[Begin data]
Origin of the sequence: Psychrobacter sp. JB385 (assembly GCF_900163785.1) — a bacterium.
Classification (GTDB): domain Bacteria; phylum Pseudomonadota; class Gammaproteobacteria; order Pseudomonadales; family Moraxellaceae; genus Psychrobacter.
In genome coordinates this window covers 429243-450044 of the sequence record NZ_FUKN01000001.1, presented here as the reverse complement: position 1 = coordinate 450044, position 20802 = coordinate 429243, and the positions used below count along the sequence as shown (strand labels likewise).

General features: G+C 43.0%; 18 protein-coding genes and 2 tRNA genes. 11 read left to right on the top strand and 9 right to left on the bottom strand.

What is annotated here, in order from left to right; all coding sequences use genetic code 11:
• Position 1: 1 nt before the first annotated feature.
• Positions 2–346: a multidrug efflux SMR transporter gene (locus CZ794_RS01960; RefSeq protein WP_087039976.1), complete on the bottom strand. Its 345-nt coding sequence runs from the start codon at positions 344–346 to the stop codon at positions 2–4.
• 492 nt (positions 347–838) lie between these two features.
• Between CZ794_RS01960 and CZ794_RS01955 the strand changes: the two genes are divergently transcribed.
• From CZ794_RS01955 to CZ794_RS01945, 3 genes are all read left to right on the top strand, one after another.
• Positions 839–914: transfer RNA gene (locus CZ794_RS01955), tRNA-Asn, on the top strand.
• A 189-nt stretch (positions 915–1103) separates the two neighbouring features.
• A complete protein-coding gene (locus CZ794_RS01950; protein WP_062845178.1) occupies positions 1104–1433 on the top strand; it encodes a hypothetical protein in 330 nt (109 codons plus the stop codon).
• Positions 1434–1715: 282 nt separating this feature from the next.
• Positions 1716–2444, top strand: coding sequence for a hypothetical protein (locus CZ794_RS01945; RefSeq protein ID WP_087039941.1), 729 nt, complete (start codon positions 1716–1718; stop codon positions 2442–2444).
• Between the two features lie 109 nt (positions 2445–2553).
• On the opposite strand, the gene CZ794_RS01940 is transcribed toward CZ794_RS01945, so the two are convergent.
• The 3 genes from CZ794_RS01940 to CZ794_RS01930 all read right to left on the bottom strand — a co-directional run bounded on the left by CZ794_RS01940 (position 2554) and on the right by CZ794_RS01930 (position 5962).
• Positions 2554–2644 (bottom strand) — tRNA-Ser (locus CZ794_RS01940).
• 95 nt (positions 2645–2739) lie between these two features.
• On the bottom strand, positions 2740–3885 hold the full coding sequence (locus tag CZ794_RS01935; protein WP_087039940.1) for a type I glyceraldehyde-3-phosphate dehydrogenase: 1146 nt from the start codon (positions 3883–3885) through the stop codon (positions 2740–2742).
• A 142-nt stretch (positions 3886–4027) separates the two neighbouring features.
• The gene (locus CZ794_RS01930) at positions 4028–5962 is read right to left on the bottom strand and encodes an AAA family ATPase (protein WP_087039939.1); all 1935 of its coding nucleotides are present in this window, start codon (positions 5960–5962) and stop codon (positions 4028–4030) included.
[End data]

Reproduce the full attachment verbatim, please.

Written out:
Origin of the sequence: Psychrobacter sp. JB385 (assembly GCF_900163785.1) — a bacterium.
Classification (GTDB): domain Bacteria; phylum Pseudomonadota; class Gammaproteobacteria; order Pseudomonadales; family Moraxellaceae; genus Psychrobacter.
In genome coordinates this window covers 429243-450044 of the sequence record NZ_FUKN01000001.1, presented here as the reverse complement: position 1 = coordinate 450044, position 20802 = coordinate 429243, and the positions used below count along the sequence as shown (strand labels likewise).

General features: G+C 43.0%; 18 protein-coding genes and 2 tRNA genes. 11 read left to right on the top strand and 9 right to left on the bottom strand.

What is annotated here, in order from left to right; all coding sequences use genetic code 11:
• Position 1: 1 nt before the first annotated feature.
• Positions 2–346: a multidrug efflux SMR transporter gene (locus CZ794_RS01960; RefSeq protein WP_087039976.1), complete on the bottom strand. Its 345-nt coding sequence runs from the start codon at positions 344–346 to the stop codon at positions 2–4.
• 492 nt (positions 347–838) lie between these two features.
• Between CZ794_RS01960 and CZ794_RS01955 the strand changes: the two genes are divergently transcribed.
• From CZ794_RS01955 to CZ794_RS01945, 3 genes are all read left to right on the top strand, one after another.
• Positions 839–914: transfer RNA gene (locus CZ794_RS01955), tRNA-Asn, on the top strand.
• A 189-nt stretch (positions 915–1103) separates the two neighbouring features.
• A complete protein-coding gene (locus CZ794_RS01950; protein WP_062845178.1) occupies positions 1104–1433 on the top strand; it encodes a hypothetical protein in 330 nt (109 codons plus the stop codon).
• Positions 1434–1715: 282 nt separating this feature from the next.
• Positions 1716–2444, top strand: coding sequence for a hypothetical protein (locus CZ794_RS01945; RefSeq protein ID WP_087039941.1), 729 nt, complete (start codon positions 1716–1718; stop codon positions 2442–2444).
• Between the two features lie 109 nt (positions 2445–2553).
• On the opposite strand, the gene CZ794_RS01940 is transcribed toward CZ794_RS01945, so the two are convergent.
• The 3 genes from CZ794_RS01940 to CZ794_RS01930 all read right to left on the bottom strand — a co-directional run bounded on the left by CZ794_RS01940 (position 2554) and on the right by CZ794_RS01930 (position 5962).
• Positions 2554–2644 (bottom strand) — tRNA-Ser (locus CZ794_RS01940).
• 95 nt (positions 2645–2739) lie between these two features.
• On the bottom strand, positions 2740–3885 hold the full coding sequence (locus tag CZ794_RS01935; protein WP_087039940.1) for a type I glyceraldehyde-3-phosphate dehydrogenase: 1146 nt from the start codon (positions 3883–3885) through the stop codon (positions 2740–2742).
• A 142-nt stretch (positions 3886–4027) separates the two neighbouring features.
• The gene (locus CZ794_RS01930) at positions 4028–5962 is read right to left on the bottom strand and encodes an AAA family ATPase (protein WP_087039939.1); all 1935 of its coding nucleotides are present in this window, start codon (positions 5960–5962) and stop codon (positions 4028–4030) included.